Critical Thinking

Why Schools Should Teach Critical Thinking (Part 2)

This is part two of a rebuttal to this article. Part one can be found here.

One key issue I noted in Hendrick’s article is an odd disconnect from the way he is using the term critical thinking and the way it is used by people like Richard Paul, who has written more on critical thinking than just about anyone else. I’ve written about this before, but there’s an element of metacognition involved in critical thinking which is curiously missing in Hendricks’ article.

Aside from making non-analogous comparisons between critical thinking and “brain training” games, sports, and air-traffic controllers, he gives this example of “subject-specific critical-thinking skills”:

“For example, if a student of literature knows that Mary Shelley’s mother died shortly after Mary was born and that Shelley herself lost a number of children in infancy, that student’s appreciation of Victor Frankenstein’s obsession with creating life from death, and the language used to describe it, is more enhanced than approaching the text without this knowledge.”

I would argue that this is not critical thinking. When it comes to analyzing art, it is important to look at the context from which it was created because that can provide you with an ability to understand the work that you could not otherwise have. However, there is a pitfall in this kind of thinking, it brings a lot of assumptions from the readers who try to create a convenient narrative to fit their interpretation into. It can also lead to intentionalism, the idea that the meaning of a piece of art is determined entirely by its creator’s intentions. This kind of thinking runs into a lot of problems very quickly.*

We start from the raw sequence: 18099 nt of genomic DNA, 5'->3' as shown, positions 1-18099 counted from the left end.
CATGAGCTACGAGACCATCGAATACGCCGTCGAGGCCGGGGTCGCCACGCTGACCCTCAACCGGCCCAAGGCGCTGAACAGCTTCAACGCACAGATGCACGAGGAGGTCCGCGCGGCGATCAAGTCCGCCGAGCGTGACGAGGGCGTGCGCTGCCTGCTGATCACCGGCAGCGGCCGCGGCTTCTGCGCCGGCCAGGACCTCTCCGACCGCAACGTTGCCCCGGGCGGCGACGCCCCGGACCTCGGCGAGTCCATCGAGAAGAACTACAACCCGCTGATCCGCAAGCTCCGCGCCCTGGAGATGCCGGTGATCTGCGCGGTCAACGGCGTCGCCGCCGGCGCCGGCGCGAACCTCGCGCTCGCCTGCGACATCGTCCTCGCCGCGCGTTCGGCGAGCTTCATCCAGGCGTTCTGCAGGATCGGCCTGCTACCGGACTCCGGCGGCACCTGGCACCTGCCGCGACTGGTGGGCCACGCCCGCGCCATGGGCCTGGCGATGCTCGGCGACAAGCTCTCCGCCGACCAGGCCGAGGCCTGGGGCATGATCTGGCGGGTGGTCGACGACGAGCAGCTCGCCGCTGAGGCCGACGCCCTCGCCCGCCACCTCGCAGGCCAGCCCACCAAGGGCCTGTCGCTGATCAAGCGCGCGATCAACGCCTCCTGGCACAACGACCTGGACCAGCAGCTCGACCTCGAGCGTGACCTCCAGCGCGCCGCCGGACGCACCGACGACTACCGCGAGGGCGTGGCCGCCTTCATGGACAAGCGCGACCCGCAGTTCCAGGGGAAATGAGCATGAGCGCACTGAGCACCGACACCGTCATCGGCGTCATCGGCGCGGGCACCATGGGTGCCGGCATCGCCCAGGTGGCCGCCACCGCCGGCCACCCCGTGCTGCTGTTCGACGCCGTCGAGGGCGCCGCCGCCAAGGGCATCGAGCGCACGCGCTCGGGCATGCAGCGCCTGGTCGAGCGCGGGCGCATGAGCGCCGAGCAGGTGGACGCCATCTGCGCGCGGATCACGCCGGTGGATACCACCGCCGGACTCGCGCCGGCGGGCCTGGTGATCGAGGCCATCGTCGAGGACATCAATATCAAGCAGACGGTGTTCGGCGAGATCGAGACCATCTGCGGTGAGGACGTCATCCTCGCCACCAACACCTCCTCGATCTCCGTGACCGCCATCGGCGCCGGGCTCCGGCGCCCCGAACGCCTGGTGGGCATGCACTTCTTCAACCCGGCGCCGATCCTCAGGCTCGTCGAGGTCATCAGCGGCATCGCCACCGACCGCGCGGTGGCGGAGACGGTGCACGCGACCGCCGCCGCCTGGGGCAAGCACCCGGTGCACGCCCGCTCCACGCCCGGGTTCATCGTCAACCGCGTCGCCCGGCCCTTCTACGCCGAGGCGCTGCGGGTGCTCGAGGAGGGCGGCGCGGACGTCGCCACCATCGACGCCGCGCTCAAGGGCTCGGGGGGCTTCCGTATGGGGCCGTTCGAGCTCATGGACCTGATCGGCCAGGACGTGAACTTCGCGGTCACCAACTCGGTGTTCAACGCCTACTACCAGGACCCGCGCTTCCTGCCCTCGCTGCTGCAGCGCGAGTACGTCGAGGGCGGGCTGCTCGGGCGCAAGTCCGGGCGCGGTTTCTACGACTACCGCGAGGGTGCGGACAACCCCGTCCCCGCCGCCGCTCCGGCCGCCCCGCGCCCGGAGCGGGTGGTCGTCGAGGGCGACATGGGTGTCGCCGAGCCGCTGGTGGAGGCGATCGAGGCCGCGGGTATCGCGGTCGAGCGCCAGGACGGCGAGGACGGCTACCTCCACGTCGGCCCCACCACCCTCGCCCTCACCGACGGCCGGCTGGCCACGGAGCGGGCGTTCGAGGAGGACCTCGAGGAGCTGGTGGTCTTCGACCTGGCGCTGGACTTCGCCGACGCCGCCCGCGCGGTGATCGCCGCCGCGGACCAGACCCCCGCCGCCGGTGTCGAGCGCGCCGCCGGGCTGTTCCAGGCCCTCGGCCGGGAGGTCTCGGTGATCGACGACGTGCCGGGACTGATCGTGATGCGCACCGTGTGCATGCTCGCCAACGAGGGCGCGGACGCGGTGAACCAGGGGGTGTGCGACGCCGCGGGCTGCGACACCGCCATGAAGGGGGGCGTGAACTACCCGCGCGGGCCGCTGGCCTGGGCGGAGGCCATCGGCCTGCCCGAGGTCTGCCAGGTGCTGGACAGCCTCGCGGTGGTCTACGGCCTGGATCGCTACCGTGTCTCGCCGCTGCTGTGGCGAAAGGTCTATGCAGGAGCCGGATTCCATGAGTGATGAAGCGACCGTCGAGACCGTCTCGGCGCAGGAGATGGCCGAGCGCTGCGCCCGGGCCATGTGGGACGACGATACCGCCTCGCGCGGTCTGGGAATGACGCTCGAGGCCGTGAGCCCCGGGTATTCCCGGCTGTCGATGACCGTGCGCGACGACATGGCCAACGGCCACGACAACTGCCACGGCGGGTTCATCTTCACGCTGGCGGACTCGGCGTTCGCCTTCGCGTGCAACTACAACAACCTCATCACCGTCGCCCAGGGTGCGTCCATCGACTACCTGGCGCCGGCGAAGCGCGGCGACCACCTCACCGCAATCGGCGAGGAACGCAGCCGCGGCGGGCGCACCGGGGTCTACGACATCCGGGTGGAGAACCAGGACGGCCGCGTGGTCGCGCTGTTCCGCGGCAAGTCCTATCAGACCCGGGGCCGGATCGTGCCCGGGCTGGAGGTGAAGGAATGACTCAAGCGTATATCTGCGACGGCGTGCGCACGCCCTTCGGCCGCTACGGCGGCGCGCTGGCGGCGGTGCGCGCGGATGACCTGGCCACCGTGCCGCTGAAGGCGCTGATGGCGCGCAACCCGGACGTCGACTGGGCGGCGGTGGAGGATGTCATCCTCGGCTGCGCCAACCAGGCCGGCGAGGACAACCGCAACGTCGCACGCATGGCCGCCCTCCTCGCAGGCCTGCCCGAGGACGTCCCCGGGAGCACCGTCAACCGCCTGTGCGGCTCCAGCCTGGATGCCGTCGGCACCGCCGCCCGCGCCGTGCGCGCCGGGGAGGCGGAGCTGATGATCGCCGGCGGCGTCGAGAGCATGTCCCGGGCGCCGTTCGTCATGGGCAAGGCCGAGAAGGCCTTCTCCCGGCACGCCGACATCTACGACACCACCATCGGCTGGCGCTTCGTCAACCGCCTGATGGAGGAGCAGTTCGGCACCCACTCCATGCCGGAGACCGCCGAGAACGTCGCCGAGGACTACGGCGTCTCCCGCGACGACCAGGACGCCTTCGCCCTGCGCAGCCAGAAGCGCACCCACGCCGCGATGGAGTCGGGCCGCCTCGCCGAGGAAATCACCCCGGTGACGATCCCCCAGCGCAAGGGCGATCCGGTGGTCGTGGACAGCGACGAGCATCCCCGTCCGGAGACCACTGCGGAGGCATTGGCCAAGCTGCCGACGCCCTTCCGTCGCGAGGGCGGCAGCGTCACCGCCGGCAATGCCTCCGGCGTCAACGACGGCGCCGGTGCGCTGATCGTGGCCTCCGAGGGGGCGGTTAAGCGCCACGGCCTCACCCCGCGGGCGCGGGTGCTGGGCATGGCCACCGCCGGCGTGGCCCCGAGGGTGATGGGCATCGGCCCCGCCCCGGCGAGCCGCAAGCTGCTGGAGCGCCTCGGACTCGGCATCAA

This is a ripe opportunity for your own cognitive biases to creep in. Confirmation, the mother of all biases, plays a huge role as you latch on to elements of Shelly’s life that match the narrative you are creating, and ignore anything that doesn’t fit your interpretation. There’s a “post hoc ergo propter hoc” or “cum hoc ergo propter hoc” trap as well. Just because Shelly experienced death in her own life does not automatically mean that she put that into Frankenstein. As it turns out, most people have lost loved ones. But most people haven’t written Frankenstein. Looking for specific elements in her life to match a narrative you have (or in this case, maybe the teacher has) presented is cherry-picking.

Critical thinking isn’t just looking at context, it is looking at your own assumptions about the context, looking for problems in your own thinking about it, looking for ways in which you might be reading something into it that isn’t there, looking for your own biases and underlying assumptions about how to interpret and analyze this kind of text in general. When this student learned about Shelly’s life, did she start by questioning her own reasoning about the importance of context, or just jump to a conclusion based on the apparent match between Shelly’s life and writing?

Hendricks has given an example of a skill in a specific subject, but where is the critical thinking here?

(I’ll address another of his examples in my next post. Unfortunately I am still in an extremely busy period at work and can’t write out my full rebuttal at once.)


*Imagine judging a pie competition and one of the pies tastes terrible. Its baker says, “Well, I intended for this pie to be the best one.” Are you going to judge it based on the baker’s intention, or focus on other criteria?

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Jay teaches English in Asia and loves skepticism and teaching above all else.

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